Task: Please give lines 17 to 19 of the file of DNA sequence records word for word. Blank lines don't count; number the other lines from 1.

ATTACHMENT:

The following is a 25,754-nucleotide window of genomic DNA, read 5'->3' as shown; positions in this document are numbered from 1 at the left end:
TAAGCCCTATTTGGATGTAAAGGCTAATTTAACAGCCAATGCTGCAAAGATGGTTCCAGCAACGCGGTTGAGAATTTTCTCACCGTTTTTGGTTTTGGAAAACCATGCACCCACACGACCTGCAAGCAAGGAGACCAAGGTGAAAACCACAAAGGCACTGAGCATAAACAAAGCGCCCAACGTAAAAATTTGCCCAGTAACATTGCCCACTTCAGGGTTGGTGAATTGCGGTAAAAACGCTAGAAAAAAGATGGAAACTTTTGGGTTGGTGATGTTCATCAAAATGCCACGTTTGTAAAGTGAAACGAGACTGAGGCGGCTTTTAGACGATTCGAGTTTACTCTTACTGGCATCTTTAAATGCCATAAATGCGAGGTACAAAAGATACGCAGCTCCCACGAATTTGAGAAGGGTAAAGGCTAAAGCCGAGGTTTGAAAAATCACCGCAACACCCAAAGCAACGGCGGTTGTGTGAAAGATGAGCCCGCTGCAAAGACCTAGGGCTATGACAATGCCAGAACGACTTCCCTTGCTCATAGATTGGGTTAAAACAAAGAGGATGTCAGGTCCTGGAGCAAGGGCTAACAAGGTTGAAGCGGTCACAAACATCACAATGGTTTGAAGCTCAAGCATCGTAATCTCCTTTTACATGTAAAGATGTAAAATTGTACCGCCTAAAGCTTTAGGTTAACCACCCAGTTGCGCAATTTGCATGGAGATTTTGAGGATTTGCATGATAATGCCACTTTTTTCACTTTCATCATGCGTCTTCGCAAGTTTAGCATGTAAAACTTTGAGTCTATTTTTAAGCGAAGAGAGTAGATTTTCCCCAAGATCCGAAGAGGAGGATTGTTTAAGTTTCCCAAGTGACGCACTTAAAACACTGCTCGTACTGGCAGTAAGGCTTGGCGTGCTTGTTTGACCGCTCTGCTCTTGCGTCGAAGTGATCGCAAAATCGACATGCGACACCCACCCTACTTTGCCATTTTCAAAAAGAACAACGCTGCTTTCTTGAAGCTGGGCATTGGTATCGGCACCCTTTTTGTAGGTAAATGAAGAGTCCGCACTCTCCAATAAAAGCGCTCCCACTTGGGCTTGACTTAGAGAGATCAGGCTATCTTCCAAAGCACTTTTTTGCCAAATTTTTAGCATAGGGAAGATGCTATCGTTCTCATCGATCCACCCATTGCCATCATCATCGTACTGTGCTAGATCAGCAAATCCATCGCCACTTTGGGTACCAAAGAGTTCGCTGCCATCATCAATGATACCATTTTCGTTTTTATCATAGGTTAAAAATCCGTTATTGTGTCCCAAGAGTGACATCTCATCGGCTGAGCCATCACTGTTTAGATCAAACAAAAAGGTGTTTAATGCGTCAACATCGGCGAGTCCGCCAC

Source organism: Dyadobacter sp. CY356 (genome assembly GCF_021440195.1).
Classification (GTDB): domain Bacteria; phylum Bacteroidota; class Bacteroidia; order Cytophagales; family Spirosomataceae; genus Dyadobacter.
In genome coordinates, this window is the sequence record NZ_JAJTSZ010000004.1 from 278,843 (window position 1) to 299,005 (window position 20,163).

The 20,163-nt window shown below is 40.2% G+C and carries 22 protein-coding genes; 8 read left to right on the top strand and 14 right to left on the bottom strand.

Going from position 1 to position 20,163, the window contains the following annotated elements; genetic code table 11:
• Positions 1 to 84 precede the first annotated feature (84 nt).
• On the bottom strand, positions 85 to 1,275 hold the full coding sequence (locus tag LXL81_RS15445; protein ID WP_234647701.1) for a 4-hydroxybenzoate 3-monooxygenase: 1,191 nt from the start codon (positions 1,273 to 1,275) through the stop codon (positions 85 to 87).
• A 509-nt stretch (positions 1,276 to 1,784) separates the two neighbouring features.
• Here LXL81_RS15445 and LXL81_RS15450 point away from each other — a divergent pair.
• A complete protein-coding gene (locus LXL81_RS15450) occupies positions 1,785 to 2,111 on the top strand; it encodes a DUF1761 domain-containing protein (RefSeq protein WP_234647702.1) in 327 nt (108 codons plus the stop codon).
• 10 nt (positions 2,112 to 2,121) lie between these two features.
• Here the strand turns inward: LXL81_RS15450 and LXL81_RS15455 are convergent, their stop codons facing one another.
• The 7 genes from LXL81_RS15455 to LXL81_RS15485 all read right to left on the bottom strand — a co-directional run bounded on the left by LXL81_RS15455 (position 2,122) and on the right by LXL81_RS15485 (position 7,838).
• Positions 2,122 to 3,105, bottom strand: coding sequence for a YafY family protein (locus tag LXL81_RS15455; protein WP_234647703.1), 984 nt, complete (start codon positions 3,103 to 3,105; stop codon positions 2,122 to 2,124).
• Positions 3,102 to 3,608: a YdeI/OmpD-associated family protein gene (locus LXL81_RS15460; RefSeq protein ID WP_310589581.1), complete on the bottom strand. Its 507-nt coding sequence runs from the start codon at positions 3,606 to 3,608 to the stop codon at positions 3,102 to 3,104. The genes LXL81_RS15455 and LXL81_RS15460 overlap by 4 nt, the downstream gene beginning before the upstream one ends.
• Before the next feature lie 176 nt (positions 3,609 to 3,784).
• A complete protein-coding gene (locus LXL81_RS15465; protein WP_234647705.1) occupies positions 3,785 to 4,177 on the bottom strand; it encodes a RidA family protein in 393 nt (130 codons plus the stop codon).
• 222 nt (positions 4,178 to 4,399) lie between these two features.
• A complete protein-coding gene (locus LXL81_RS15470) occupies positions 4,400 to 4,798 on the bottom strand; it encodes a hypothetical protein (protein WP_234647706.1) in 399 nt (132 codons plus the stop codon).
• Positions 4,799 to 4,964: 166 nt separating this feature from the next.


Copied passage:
• Positions 3,102 to 3,608: a YdeI/OmpD-associated family protein gene (locus LXL81_RS15460; RefSeq protein ID WP_310589581.1), complete on the bottom strand. Its 507-nt coding sequence runs from the start codon at positions 3,606 to 3,608 to the stop codon at positions 3,102 to 3,104. The genes LXL81_RS15455 and LXL81_RS15460 overlap by 4 nt, the downstream gene beginning before the upstream one ends.
• Before the next feature lie 176 nt (positions 3,609 to 3,784).
• A complete protein-coding gene (locus LXL81_RS15465; protein WP_234647705.1) occupies positions 3,785 to 4,177 on the bottom strand; it encodes a RidA family protein in 393 nt (130 codons plus the stop codon).